The efficient communication of information has enormous societal and environmental impact, and stands to benefit from the machine learning revolution seen in other fields. Through this tutorial, we hope to disseminate the ideas of information theory and compression to a broad audience, overview the core methodologies in learning-based compression (i.e., neural compression), and present the relevant technical challenges and open problems defining a new frontier of probabilistic machine learning. Besides covering the technical grounds, we will also explore the broader underlying themes and future research in our panel discussion, focusing on the interplay between computation and communication, the role of machine learning, and societal considerations such as fairness, privacy, and energy footprint as we strive to make our learning and information processing systems more efficient.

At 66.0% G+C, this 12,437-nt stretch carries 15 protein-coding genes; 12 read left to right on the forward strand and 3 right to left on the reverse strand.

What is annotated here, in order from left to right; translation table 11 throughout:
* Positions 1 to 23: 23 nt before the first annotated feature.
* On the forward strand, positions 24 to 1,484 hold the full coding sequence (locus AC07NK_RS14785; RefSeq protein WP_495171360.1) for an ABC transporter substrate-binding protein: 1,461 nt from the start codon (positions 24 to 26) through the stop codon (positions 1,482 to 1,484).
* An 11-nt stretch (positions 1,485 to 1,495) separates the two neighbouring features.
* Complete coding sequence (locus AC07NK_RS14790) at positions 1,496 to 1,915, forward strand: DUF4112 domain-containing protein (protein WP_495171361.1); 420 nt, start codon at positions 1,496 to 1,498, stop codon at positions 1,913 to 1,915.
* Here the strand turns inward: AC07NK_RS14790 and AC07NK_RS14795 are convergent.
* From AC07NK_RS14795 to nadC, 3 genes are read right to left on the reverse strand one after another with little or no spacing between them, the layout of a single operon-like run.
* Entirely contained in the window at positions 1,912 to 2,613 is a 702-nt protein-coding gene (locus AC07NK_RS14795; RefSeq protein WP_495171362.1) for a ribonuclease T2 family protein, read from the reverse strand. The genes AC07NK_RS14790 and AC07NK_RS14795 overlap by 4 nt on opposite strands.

Negar Rostamzadeh · Cheng-Zhi Anna Huang · Mark Riedl

[ Virtual ]

Creative domains render a big part of modern society, having a significant influence on economy and cultural life. During the last decade, fast development of ML technologies such as Generative models, led to creation of multiple creative applications. In this tutorial, we talk about co-creativity and generative art in computer vision, NLP, interactive music generation and the interplay between these modalities .